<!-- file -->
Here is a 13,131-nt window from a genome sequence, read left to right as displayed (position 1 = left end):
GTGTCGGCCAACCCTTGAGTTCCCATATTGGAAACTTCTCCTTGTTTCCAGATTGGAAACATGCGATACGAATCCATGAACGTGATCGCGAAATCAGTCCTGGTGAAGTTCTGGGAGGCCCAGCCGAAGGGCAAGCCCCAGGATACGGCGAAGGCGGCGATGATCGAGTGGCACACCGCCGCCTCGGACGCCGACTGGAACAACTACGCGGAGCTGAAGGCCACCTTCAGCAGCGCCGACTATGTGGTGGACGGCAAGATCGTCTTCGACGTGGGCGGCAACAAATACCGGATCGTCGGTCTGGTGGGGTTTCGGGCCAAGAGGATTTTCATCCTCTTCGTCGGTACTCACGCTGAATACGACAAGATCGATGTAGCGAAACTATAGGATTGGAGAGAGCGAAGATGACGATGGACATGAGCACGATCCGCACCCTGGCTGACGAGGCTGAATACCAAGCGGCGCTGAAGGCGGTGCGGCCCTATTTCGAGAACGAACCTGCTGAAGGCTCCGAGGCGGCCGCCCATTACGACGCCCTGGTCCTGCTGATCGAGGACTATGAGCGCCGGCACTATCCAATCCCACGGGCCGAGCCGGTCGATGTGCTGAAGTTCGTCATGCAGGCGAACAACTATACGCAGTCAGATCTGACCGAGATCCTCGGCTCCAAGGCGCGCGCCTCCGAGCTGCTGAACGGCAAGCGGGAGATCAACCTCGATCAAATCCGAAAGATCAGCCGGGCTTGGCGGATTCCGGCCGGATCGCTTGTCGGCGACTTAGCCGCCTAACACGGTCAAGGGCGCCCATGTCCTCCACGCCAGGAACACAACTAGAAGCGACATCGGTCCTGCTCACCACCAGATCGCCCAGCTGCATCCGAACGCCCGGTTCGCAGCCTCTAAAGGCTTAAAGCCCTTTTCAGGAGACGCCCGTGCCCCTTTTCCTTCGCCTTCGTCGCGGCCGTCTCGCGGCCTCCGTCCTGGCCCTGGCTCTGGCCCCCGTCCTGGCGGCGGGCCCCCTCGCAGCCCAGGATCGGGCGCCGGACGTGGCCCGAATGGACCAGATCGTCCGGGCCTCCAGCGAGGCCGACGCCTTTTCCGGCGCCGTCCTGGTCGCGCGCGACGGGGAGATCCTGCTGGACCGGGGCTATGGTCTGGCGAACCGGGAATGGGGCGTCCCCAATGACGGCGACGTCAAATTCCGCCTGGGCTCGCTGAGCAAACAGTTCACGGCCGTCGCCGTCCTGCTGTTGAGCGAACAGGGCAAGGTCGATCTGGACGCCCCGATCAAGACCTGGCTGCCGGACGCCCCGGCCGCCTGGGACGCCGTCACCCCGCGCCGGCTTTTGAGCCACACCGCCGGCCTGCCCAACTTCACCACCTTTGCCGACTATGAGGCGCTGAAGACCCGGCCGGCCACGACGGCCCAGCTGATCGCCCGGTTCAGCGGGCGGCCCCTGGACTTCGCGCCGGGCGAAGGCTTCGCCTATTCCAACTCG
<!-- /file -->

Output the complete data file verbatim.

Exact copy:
Here is a 13,131-nt window from a genome sequence, read left to right as displayed (position 1 = left end):
GTGTCGGCCAACCCTTGAGTTCCCATATTGGAAACTTCTCCTTGTTTCCAGATTGGAAACATGCGATACGAATCCATGAACGTGATCGCGAAATCAGTCCTGGTGAAGTTCTGGGAGGCCCAGCCGAAGGGCAAGCCCCAGGATACGGCGAAGGCGGCGATGATCGAGTGGCACACCGCCGCCTCGGACGCCGACTGGAACAACTACGCGGAGCTGAAGGCCACCTTCAGCAGCGCCGACTATGTGGTGGACGGCAAGATCGTCTTCGACGTGGGCGGCAACAAATACCGGATCGTCGGTCTGGTGGGGTTTCGGGCCAAGAGGATTTTCATCCTCTTCGTCGGTACTCACGCTGAATACGACAAGATCGATGTAGCGAAACTATAGGATTGGAGAGAGCGAAGATGACGATGGACATGAGCACGATCCGCACCCTGGCTGACGAGGCTGAATACCAAGCGGCGCTGAAGGCGGTGCGGCCCTATTTCGAGAACGAACCTGCTGAAGGCTCCGAGGCGGCCGCCCATTACGACGCCCTGGTCCTGCTGATCGAGGACTATGAGCGCCGGCACTATCCAATCCCACGGGCCGAGCCGGTCGATGTGCTGAAGTTCGTCATGCAGGCGAACAACTATACGCAGTCAGATCTGACCGAGATCCTCGGCTCCAAGGCGCGCGCCTCCGAGCTGCTGAACGGCAAGCGGGAGATCAACCTCGATCAAATCCGAAAGATCAGCCGGGCTTGGCGGATTCCGGCCGGATCGCTTGTCGGCGACTTAGCCGCCTAACACGGTCAAGGGCGCCCATGTCCTCCACGCCAGGAACACAACTAGAAGCGACATCGGTCCTGCTCACCACCAGATCGCCCAGCTGCATCCGAACGCCCGGTTCGCAGCCTCTAAAGGCTTAAAGCCCTTTTCAGGAGACGCCCGTGCCCCTTTTCCTTCGCCTTCGTCGCGGCCGTCTCGCGGCCTCCGTCCTGGCCCTGGCTCTGGCCCCCGTCCTGGCGGCGGGCCCCCTCGCAGCCCAGGATCGGGCGCCGGACGTGGCCCGAATGGACCAGATCGTCCGGGCCTCCAGCGAGGCCGACGCCTTTTCCGGCGCCGTCCTGGTCGCGCGCGACGGGGAGATCCTGCTGGACCGGGGCTATGGTCTGGCGAACCGGGAATGGGGCGTCCCCAATGACGGCGACGTCAAATTCCGCCTGGGCTCGCTGAGCAAACAGTTCACGGCCGTCGCCGTCCTGCTGTTGAGCGAACAGGGCAAGGTCGATCTGGACGCCCCGATCAAGACCTGGCTGCCGGACGCCCCGGCCGCCTGGGACGCCGTCACCCCGCGCCGGCTTTTGAGCCACACCGCCGGCCTGCCCAACTTCACCACCTTTGCCGACTATGAGGCGCTGAAGACCCGGCCGGCCACGACGGCCCAGCTGATCGCCCGGTTCAGCGGGCGGCCCCTGGACTTCGCGCCGGGCGAAGGCTTCGCCTATTCCAACTCG